Bars featuring old-school board games have become a big national trend, and Dallas-Fort Worth is set to get a taste. A board-game lounge called Game Theory will open in late 2018 on South Main Street in Fort Worth, with a collection of more than 500 games — from classics like Scrabble and Monopoly to some of the hot new games that are being designed today.
Co-owner Patrick Lai is a former exec with Yum Brands who's opening the concept with his wife, Erika Ramos, brother Tim Lai, and friend Adam Hoang. Patrick was inspired after seeing the massive popularity of similar concepts in Toronto.
"Some of the places there have lines out the door," he says. "I think it makes a lot of sense given the way things are going these days. You see people in restaurants who can't put their phones down. If you go to a board game place, you have to pay attention to what's going on. You have to put down your phone. I think it's a cool trend to encourage engagement between people."
Board games are enjoying a resurgence that has helped revive a toy industry that was previously flagging; more than 5,000 new board games were introduced in the United States in 2016.
"Kids weren't playing with regular toys, they were playing with iPads, but board games have resurrected the industry," Lai says. "These are entrepreneurial people who are creating a ton of new games and get support on KickStarter-type sites. Some are very interactive, and incorporate virtual reality components."
Part of the culture of board games bars like this is a doting staff. "We’ll have people who explain the games and manage your entire experience," Lai says.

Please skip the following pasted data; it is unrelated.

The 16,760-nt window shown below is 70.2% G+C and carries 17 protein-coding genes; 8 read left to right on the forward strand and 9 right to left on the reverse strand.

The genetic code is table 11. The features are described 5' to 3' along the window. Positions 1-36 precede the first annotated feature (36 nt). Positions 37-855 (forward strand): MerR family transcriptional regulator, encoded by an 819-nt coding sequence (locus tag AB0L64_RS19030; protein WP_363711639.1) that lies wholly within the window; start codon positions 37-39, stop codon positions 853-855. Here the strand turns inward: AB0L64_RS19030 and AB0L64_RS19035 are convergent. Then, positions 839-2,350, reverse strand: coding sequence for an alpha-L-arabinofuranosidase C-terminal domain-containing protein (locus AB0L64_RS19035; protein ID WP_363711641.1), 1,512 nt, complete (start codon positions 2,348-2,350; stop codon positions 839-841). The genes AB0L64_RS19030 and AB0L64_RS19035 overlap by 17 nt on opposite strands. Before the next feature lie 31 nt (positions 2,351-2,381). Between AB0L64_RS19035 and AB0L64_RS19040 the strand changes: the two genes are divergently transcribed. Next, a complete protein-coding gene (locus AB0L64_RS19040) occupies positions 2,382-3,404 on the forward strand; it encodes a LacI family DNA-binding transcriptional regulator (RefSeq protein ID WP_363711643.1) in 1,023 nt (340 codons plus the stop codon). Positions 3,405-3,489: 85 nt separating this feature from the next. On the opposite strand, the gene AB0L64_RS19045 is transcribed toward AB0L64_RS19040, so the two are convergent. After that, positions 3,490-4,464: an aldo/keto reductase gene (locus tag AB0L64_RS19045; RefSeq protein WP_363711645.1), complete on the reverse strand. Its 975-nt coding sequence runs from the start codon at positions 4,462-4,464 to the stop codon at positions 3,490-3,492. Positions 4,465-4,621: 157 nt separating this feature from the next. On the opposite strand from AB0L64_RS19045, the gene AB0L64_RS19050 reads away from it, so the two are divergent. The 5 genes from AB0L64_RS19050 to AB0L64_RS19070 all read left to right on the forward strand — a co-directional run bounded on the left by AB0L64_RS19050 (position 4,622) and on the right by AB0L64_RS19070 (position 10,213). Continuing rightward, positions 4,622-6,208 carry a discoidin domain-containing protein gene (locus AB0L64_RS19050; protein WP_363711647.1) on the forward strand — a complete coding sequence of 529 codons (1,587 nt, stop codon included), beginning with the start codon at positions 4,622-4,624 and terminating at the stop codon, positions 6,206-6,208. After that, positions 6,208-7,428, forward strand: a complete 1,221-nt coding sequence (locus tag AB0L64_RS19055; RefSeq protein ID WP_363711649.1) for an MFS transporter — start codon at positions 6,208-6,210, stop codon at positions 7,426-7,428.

Game Theory will have a cafe vibe and will also serve some food, including their flagship item, a meat pie. "What we're doing is similar to an Australian meat pie, but we loved the idea that every culture has an equivalent — like empanadas — where it's light and simple and you can eat it with one hand."
They'll charge a nominal admission fee, somewhere around $5, but also offer a monthly subscription. They're building out the space with an industrial feel — lots of steel and pipe — but also one that incorporates the history of the area.
Fort Worth is their first, but they're already thinking beyond.
"My wife got a job in south Fort Worth, she and I were born and raised here, and we wanted to come back to be closer to family," Lai says. "We chose Fort Worth as our incubator and love our spot with TCU nearby and all the pedestrian traffic, but we hope to expand to Dallas, too."